2010 Craig Claiborne Lifetime Achievement Award: Christiane Lauterbach
Two years back the Southern Foodways Alliance renamed our Lifetime Achievement Award in honor of Craig Claiborne, the Sunflower, Mississippi, native who–during his three decade tenure as both restaurant critic and dining page editor at theNew York Times–transformed how journalists review and write about restaurants.
Tonight we bestow that award on a member of Claiborne’s immediate fraternity, a restaurant critic who has been practicing her craft for more than 30 years, in the city that has long been our region’s financial and cultural capital: Atlanta, Georgia.
“If you avoid foods that are strange to you, unimaginable culinary experiences will pass you by, as the cart wends its way to another part of the room.”
That line, from a May 1984 review of the Atlanta dim sum house Empress of China III, summarizes the leitmotif of Knife & Fork, the pioneering Atlanta restaurant newsletter where the review ran.
This publication would be inclusive. And intellectually curious. This publication would train its eye on all people, and on all sorts of foods.
Back in the early 1980s–a time when restaurant critics and restaurant owners were often cozy–Christiane Lauterbach threw elbows and spoke truths.
What’s more, she claimed an aesthetic that would sustain her.
A few months back Angie Mosier—SFA outgoing board president—and I were talking about Christiane. Angie described her aesthetic as punk. That’s punk as in minimalist. Punk as in insurgent. Punk as in not beholden by societal norms. Punk as in unconventional. Punk as in Thoreau’s idea of stepping to the beat of your own drummer, however measured or far away.
By those measures Knife & Fork is punk. It maintains no Web site. It has no online repository of past reviews. No Twitter feed is accessible.
A native of Paris, France, who came to Atlanta for love—Christiane brought an expansive outlook to her Atlanta beat. She honed that outlook during her Parisian childhood.
When I asked her once what she did as a child, she told me, “I had a Metro card.”
That childhood in Paris, spent wandering the city, looking and watching, served her well as a writer. She can read place. She can read people.
Early on, Christiane understood that Atlanta was rapidly becoming an international city.
She was on the front lines of reporting that transmogrification.
So new was so-called ethnic cookery when Christiane began to write about the scene, that—in a three star review of a Japanese restaurant on Buford Highway—she took pains to describe a tuna roll as “cylinders of rice enclosing small pieces of tuna, the whole wrapped in seaweed.”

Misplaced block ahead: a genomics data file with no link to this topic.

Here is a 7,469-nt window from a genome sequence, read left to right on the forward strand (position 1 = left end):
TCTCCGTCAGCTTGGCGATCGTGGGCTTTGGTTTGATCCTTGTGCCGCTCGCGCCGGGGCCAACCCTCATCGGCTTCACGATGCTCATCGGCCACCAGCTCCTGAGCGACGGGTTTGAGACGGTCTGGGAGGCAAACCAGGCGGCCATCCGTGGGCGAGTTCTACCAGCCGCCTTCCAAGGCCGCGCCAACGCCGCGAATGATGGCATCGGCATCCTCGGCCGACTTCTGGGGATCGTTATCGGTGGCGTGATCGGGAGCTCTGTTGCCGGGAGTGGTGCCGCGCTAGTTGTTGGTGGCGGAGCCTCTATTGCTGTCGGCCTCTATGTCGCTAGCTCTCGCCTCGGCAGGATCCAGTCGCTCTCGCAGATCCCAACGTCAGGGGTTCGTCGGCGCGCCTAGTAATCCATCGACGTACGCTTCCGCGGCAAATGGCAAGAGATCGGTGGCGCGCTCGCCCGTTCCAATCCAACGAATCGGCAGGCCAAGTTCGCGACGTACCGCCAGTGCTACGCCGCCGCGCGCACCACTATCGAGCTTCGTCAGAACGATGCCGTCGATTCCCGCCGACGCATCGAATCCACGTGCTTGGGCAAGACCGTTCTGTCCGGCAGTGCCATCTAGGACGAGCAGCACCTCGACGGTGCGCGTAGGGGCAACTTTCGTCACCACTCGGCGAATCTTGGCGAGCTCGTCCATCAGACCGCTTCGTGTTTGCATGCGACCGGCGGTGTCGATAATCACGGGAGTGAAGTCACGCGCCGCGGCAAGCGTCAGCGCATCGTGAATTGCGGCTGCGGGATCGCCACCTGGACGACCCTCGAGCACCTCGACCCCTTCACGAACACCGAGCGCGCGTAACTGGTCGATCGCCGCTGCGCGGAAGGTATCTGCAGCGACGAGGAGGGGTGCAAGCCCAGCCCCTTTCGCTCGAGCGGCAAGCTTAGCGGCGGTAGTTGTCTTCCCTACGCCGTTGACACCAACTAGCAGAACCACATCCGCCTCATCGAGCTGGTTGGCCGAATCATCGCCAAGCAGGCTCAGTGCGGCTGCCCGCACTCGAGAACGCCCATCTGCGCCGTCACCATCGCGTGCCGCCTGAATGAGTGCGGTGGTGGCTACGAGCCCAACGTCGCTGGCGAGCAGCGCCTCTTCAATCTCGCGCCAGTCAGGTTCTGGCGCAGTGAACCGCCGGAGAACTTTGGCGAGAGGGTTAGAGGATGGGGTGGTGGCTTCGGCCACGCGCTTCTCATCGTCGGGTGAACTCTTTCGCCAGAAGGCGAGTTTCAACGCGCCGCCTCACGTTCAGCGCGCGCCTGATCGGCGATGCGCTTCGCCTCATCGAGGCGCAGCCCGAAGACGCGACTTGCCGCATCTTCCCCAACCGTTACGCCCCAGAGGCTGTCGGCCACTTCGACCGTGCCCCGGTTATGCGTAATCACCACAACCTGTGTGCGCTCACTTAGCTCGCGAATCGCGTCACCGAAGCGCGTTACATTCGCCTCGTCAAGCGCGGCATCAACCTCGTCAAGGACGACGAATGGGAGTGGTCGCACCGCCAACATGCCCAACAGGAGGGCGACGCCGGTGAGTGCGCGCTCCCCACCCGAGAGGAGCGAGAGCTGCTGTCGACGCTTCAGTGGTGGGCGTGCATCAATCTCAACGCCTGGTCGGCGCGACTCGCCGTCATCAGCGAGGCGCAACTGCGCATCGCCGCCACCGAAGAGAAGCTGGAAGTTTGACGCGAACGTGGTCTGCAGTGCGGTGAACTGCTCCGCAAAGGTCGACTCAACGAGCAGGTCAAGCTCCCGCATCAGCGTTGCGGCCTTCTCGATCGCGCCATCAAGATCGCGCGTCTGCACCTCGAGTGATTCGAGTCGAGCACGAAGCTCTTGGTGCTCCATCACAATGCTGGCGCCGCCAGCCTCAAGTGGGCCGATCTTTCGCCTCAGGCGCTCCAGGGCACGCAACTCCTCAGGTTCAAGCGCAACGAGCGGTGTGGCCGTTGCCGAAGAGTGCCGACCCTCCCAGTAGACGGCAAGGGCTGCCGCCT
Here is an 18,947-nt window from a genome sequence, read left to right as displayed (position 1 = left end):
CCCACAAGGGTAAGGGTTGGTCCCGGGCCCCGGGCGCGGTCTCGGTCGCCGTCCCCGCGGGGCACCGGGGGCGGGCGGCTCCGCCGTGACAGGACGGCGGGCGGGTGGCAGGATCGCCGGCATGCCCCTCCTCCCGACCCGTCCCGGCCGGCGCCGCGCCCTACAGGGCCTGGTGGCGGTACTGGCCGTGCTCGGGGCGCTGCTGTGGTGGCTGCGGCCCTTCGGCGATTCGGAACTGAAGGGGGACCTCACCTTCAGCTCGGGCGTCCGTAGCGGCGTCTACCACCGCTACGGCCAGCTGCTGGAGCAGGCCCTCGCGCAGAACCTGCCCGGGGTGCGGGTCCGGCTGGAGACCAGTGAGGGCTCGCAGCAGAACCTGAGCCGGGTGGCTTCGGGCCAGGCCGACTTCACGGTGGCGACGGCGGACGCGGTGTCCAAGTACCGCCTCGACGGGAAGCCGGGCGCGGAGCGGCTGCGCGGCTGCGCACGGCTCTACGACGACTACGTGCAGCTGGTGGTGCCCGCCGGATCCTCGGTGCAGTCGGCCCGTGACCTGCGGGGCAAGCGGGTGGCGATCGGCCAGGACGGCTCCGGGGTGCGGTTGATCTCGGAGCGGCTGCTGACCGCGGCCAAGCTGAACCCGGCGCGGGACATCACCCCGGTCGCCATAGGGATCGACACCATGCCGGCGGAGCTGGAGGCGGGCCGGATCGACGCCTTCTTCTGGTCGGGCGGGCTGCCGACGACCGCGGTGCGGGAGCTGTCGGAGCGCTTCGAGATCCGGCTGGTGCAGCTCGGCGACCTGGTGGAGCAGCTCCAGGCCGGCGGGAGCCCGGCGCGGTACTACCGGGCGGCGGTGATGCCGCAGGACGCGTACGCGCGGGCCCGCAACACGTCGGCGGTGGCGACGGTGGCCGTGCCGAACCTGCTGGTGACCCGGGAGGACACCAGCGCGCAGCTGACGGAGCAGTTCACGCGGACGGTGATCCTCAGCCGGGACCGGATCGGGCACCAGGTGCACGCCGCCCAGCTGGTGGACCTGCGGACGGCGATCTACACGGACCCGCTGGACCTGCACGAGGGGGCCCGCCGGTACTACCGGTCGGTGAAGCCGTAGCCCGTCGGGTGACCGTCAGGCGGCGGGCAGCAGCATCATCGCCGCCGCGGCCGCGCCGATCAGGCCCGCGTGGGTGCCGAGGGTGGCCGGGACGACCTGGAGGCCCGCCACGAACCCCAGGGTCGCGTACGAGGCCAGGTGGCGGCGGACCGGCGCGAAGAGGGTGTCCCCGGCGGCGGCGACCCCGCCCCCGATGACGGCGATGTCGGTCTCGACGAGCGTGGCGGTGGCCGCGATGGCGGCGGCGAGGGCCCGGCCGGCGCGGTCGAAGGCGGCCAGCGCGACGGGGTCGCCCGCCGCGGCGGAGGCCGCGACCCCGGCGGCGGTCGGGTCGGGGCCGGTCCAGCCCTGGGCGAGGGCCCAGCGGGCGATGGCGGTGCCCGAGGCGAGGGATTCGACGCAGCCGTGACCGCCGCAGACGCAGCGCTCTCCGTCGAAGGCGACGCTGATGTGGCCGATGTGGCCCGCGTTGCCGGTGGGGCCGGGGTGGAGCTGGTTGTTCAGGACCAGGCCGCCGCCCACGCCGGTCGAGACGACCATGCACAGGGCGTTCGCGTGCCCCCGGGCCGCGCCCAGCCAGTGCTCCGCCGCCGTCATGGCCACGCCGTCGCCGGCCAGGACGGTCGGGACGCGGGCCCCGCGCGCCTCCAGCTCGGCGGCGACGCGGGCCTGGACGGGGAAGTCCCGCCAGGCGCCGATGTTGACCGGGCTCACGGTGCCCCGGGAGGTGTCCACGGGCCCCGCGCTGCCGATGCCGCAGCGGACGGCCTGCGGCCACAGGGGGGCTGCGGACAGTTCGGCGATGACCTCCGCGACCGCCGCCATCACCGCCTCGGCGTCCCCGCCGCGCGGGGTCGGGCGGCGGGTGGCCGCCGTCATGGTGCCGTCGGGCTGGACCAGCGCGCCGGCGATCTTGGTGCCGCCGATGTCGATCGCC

Writing in Knife & Fork, and later Atlanta magazine, Christiane could be cutting: In a two star review of Empress of China III on Peachtree Road, she wrote that, “Chicken feet curl in little dishes like escapees from a Russian folk tale.” Meanwhile, at Isadora’s the sashimi, she wrote, “looks like something one would fix for a dearly beloved cat on special occasions.”
At Kowloon, she wrote of oysters, stir-fried with scallions and ginger, that “may result in gagging noises all around the table, hands clapped to mouths, and desperate, eye-darting searches for spitting receptacles.”
When she thought the food worthy, she lavished praise.
In 1987, in a three star review, she wrote, “If you can imagine a ballet in midair, consisting solely of hands and fingers performing a series of delicate yet strong movements in regular succession, you’ll have some idea how chef-owner Yukio Watanbe crafts sushi.”
From Christiane, born-and-raised Atlantans learned that Indians—as well as Southerners—fried okra. From Christiane, Atlantans learned to savor barbacoa de cabeza with a glass of horchata. From Christiane, Atlanta learned to embrace its promise as an international city.
For her anthropological documentation of the evolving Atlanta restaurant scene, for her work as cultural interlocutor and sage critic, the SFA bestows its 2010 Craig Claiborne Lifetime Achievement Award on Christiane Lauterbach of Atlanta, Georgia. In honor of her work, the SFA has commissioned a portrait by Blair Hobbs of Oxford, Mississippi.
Presented by John T. Edge, Director, Southern Foodways Alliance
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